In the meantime, if you would like to leave a comment (we love them!), and don’t want to receive emails every time someone else leaves a comment, don’t forget to uncheck the follow comments button that WordPress has now automatically checked for you. Have a great week!

49 thoughts on “Mongolia Rocks!

  1. broadriver33 says:

    I was quite enthused by your attempt and feel challenged to try to cook the same meal..I have a friend and fellow student from Mongolia and i would love to try to honor his culture by trying this..but where did you find the rocks and what kind did you use!

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    • Kristy says:

      Hi! Thanks for stopping by and commenting. Best of luck if you try the recipe. We had a great time with our attempt. We used rocks that my son had collected. I’m not sure if these were from a lake or an ocean, but they were large, had a good size surface area and were very smooth. Have fun with it! 🙂

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  2. Three Well Beings says:

    What a wonderful dish! I think the experience of cooking this dish would be worth at least one attempt! Miss A’s comment about the not-yet-edible rocks is just adorable! I’m on the fence with lamb. I used to eat it, and then somewhere along the way I developed a reluctance to the strong taste. Members of my family love it, and I admit that when it’s cooking I like the aroma. I might have to seriously think about bookmarking this one! 🙂 Debra

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    • Kristy says:

      I’m with you Debra. I like the aroma, but the taste is just not for me. But based on all the comments, I think I’m going to have to hold out for a good cut of lamb before I rule it out all together. The experience was definitely fun, and I did come across some vegetarian versions of the recipe. They just weren’t as authentic as the lamb. 😉

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  3. Dawn says:

    I never really liked lamb until I had really GOOD lamb, and it didn’t have that funky flavor. Now I find unless I pay top dollar (or I am in France :)) at Whole Foods, the lamb is just not good. I absolutely LOVE delicious good quality lamb, it is like eating a wonderful and tender steak. Thanks for sending the reminder on the comments!! You sure do get a lot, they filled my inbox last time :).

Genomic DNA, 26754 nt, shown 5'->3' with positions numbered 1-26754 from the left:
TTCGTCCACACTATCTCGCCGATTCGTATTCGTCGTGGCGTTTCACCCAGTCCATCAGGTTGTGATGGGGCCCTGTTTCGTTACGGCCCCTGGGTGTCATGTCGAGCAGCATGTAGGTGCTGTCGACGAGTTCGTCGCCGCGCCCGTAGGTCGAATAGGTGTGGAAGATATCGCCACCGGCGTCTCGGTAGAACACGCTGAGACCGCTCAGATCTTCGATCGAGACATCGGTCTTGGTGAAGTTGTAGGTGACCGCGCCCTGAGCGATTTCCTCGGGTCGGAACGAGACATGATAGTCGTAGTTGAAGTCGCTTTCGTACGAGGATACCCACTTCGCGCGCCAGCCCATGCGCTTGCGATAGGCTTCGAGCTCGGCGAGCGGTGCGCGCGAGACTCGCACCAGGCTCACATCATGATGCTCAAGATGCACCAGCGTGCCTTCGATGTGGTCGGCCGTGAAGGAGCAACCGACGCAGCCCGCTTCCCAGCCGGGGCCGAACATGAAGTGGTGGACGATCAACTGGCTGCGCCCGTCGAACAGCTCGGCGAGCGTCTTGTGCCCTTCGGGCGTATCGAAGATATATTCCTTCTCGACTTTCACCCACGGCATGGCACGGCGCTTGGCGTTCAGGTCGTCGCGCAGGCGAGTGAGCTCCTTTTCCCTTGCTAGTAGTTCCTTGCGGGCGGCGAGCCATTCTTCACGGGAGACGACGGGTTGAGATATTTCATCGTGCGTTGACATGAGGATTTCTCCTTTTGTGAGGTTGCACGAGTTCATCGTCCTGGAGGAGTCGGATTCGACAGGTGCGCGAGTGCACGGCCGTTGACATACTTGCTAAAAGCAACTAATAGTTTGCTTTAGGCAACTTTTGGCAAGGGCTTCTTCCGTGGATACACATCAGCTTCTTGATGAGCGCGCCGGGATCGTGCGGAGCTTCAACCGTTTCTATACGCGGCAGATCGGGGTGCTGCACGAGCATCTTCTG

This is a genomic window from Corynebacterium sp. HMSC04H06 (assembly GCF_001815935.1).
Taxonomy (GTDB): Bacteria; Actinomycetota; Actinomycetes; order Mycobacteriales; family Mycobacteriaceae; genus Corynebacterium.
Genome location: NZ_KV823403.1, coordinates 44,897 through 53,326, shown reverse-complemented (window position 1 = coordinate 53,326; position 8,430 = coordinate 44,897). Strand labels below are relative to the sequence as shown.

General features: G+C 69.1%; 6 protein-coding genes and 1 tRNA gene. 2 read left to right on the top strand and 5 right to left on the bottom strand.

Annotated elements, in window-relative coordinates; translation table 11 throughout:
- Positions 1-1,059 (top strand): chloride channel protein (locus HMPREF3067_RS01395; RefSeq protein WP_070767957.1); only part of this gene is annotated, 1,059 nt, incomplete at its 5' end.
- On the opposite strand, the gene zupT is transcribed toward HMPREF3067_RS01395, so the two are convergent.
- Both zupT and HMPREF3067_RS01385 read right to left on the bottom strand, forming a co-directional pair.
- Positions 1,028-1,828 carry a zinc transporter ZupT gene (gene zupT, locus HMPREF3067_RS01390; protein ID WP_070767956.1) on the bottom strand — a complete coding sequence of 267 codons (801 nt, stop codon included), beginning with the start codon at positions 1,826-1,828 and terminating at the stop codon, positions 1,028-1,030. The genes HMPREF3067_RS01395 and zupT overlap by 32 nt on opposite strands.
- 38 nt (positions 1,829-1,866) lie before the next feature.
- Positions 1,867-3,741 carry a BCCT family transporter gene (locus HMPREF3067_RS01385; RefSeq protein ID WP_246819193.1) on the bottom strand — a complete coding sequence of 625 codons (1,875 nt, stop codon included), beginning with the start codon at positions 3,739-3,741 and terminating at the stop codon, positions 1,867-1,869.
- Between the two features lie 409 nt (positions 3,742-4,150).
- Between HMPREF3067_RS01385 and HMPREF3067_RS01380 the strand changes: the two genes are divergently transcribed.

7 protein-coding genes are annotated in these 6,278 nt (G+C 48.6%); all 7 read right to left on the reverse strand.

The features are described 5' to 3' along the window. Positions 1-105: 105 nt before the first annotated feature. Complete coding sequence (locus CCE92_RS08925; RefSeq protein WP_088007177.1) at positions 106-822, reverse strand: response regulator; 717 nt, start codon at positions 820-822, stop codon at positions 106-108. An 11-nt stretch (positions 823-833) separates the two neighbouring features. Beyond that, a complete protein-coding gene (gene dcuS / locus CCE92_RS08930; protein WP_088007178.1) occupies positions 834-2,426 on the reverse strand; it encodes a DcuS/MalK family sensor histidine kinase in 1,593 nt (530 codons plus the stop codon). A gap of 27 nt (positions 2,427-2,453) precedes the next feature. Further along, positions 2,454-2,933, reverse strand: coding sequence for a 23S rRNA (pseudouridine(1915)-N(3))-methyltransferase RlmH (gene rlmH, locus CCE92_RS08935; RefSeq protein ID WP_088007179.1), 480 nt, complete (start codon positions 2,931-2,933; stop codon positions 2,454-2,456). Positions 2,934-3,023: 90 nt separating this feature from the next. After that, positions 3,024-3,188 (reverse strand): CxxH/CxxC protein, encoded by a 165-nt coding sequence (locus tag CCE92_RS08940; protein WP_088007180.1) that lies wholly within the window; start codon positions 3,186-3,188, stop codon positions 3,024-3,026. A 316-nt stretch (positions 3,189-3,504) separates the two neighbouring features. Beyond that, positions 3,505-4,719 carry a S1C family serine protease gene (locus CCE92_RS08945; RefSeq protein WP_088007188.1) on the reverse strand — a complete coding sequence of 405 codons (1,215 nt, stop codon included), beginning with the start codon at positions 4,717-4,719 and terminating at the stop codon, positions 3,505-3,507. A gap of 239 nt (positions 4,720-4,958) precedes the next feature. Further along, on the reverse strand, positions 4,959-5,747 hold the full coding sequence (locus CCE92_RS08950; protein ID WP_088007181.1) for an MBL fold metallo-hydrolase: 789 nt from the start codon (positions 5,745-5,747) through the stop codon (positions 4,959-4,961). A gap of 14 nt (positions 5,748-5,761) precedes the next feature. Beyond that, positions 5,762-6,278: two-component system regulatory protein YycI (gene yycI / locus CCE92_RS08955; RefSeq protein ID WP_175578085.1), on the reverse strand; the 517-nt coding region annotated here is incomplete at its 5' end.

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    • Kristy says:

      I’m going to have to try Whole Foods lamb. I do love the aroma, it’s just that funkiness that it can have. I’m definitely open to trying a good cut though. 🙂

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  4. Norma Chang says:

    I am not a fan of lamb either. Just curious, why did you use a wok instead of a pot? Is wok used in Mongolian kitchen?
    The lessons your kids are learning, how wonderful.

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    • Kristy says:

      They actually use a metal milk jug or a large metal pot in the Mongolian recipes. I figured the wok would work just as well – especially since we were cooking for four versus an entire picnic full of people. 🙂

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  5. A_Boleyn says:

    You really go that extra mile to make your recipes as authentic as possible … cooking over hot rocks. 🙂 I’m impressed even if the results weren’t universally enjoyed.

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  6. Charles says:

    “It is said to bring peace and reduce stress” – I would have thought clasping a red-hot rock in your hands would be anything *but* conducive to a peaceful pre-meal ceremony, but I’m guessing the rocks were cooled first, right? 😀

    I absolutely love lamb – I don’t often cook with it because it’s expensive as hell in France… they sell these stupid little cutlets which have, I kid you not, one bite of meat on them. You can buy a pack of 4 for about €7 or something insane. It’s not as common either in general, so when I sometimes see other cuts of meat I’m filled with happiness. It’s not that popular in Sweden either. People there say it tastes like “kofta”, which I didn’t understand at first, since a kofta is like a meat-ball type thing in English. What I didn’t know was that “kofta” in Swedish actually means “cardigan”… LOL!

    Anyway – to the dish… A truly different dish… I’ve never seen anything cooked with rocks in a pan before… Someone mentioned the rocks making the meat more tender… I wonder if that’s the case? I can see that maybe the dish wasn’t strongly flavoured as Mr. N and Mike pointed out, but I think I’d have loved it anyway – good flavours, great ingredients… my kind of stuff to be honest, and all that wonderful onion… mmmmm!

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    • Kristy says:

      LOL – the rocks were hot, but not scorching when we passed them around. The kids loved it. They kept asking for more rocks as theirs cooled. 🙂 And “kofta” – I love it! I suppose cardigans would have a rather funky taste too. And I think with some more seasonings, the boys would have loved it. Have a great weekend Charles!